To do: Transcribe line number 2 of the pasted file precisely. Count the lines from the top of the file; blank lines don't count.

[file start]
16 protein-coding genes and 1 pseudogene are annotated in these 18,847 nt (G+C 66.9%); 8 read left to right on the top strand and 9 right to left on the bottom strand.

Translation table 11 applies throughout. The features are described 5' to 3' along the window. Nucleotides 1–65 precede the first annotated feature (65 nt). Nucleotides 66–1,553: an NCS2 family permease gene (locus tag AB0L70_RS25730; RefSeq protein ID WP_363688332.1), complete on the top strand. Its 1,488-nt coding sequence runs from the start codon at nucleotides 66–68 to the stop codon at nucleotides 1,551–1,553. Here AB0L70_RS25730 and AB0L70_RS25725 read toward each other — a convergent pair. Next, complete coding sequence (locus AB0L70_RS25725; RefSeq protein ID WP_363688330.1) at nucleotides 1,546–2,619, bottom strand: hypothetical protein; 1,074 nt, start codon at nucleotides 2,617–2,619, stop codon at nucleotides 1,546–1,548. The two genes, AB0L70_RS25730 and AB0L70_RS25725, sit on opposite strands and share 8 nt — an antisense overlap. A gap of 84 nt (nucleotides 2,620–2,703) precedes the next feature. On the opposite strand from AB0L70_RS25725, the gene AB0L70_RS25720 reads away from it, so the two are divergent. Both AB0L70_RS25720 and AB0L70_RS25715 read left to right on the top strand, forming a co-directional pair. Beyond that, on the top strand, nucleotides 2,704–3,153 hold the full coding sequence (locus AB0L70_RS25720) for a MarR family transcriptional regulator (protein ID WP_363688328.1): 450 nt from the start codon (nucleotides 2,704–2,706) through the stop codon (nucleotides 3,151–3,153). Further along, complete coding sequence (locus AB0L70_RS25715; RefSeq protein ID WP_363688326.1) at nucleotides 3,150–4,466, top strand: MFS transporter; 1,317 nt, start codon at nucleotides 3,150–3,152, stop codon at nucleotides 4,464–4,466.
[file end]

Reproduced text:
Translation table 11 applies throughout. The features are described 5' to 3' along the window. Nucleotides 1–65 precede the first annotated feature (65 nt). Nucleotides 66–1,553: an NCS2 family permease gene (locus tag AB0L70_RS25730; RefSeq protein ID WP_363688332.1), complete on the top strand. Its 1,488-nt coding sequence runs from the start codon at nucleotides 66–68 to the stop codon at nucleotides 1,551–1,553. Here AB0L70_RS25730 and AB0L70_RS25725 read toward each other — a convergent pair. Next, complete coding sequence (locus AB0L70_RS25725; RefSeq protein ID WP_363688330.1) at nucleotides 1,546–2,619, bottom strand: hypothetical protein; 1,074 nt, start codon at nucleotides 2,617–2,619, stop codon at nucleotides 1,546–1,548. The two genes, AB0L70_RS25730 and AB0L70_RS25725, sit on opposite strands and share 8 nt — an antisense overlap. A gap of 84 nt (nucleotides 2,620–2,703) precedes the next feature. On the opposite strand from AB0L70_RS25725, the gene AB0L70_RS25720 reads away from it, so the two are divergent. Both AB0L70_RS25720 and AB0L70_RS25715 read left to right on the top strand, forming a co-directional pair. Beyond that, on the top strand, nucleotides 2,704–3,153 hold the full coding sequence (locus AB0L70_RS25720) for a MarR family transcriptional regulator (protein ID WP_363688328.1): 450 nt from the start codon (nucleotides 2,704–2,706) through the stop codon (nucleotides 3,151–3,153). Further along, complete coding sequence (locus AB0L70_RS25715; RefSeq protein ID WP_363688326.1) at nucleotides 3,150–4,466, top strand: MFS transporter; 1,317 nt, start codon at nucleotides 3,150–3,152, stop codon at nucleotides 4,464–4,466.